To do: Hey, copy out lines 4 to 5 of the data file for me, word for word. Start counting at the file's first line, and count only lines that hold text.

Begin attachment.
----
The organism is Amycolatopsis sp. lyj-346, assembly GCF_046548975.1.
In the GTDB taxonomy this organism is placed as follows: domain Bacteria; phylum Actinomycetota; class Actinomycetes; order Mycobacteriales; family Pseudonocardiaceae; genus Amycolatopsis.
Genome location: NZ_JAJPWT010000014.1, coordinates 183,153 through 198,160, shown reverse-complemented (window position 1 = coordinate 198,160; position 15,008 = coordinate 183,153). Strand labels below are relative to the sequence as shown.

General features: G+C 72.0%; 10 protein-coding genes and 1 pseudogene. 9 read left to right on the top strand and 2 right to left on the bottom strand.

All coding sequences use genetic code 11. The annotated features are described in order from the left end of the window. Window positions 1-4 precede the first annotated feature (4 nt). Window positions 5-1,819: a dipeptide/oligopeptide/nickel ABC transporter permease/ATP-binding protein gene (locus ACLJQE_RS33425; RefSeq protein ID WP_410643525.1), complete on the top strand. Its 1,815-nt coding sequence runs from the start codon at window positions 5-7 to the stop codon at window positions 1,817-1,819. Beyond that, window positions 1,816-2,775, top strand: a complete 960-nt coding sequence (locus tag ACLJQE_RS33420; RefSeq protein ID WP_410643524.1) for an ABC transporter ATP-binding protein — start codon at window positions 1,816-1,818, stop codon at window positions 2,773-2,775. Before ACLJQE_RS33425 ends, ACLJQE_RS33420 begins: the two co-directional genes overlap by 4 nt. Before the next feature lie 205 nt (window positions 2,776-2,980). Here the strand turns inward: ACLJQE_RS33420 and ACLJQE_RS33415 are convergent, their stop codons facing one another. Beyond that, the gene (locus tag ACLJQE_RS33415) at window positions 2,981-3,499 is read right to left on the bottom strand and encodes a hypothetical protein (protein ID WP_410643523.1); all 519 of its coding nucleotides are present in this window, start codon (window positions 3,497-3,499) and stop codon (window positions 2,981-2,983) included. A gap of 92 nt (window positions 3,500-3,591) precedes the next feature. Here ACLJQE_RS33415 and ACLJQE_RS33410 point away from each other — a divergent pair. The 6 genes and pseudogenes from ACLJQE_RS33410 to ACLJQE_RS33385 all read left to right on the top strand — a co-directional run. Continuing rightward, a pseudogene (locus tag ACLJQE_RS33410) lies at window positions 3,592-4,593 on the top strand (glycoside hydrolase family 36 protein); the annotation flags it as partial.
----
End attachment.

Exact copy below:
General features: G+C 72.0%; 10 protein-coding genes and 1 pseudogene. 9 read left to right on the top strand and 2 right to left on the bottom strand.

All coding sequences use genetic code 11. The annotated features are described in order from the left end of the window. Window positions 1-4 precede the first annotated feature (4 nt). Window positions 5-1,819: a dipeptide/oligopeptide/nickel ABC transporter permease/ATP-binding protein gene (locus ACLJQE_RS33425; RefSeq protein ID WP_410643525.1), complete on the top strand. Its 1,815-nt coding sequence runs from the start codon at window positions 5-7 to the stop codon at window positions 1,817-1,819. Beyond that, window positions 1,816-2,775, top strand: a complete 960-nt coding sequence (locus tag ACLJQE_RS33420; RefSeq protein ID WP_410643524.1) for an ABC transporter ATP-binding protein — start codon at window positions 1,816-1,818, stop codon at window positions 2,773-2,775. Before ACLJQE_RS33425 ends, ACLJQE_RS33420 begins: the two co-directional genes overlap by 4 nt. Before the next feature lie 205 nt (window positions 2,776-2,980). Here the strand turns inward: ACLJQE_RS33420 and ACLJQE_RS33415 are convergent, their stop codons facing one another. Beyond that, the gene (locus tag ACLJQE_RS33415) at window positions 2,981-3,499 is read right to left on the bottom strand and encodes a hypothetical protein (protein ID WP_410643523.1); all 519 of its coding nucleotides are present in this window, start codon (window positions 3,497-3,499) and stop codon (window positions 2,981-2,983) included. A gap of 92 nt (window positions 3,500-3,591) precedes the next feature. Here ACLJQE_RS33415 and ACLJQE_RS33410 point away from each other — a divergent pair. The 6 genes and pseudogenes from ACLJQE_RS33410 to ACLJQE_RS33385 all read left to right on the top strand — a co-directional run. Continuing rightward, a pseudogene (locus tag ACLJQE_RS33410) lies at window positions 3,592-4,593 on the top strand (glycoside hydrolase family 36 protein); the annotation flags it as partial.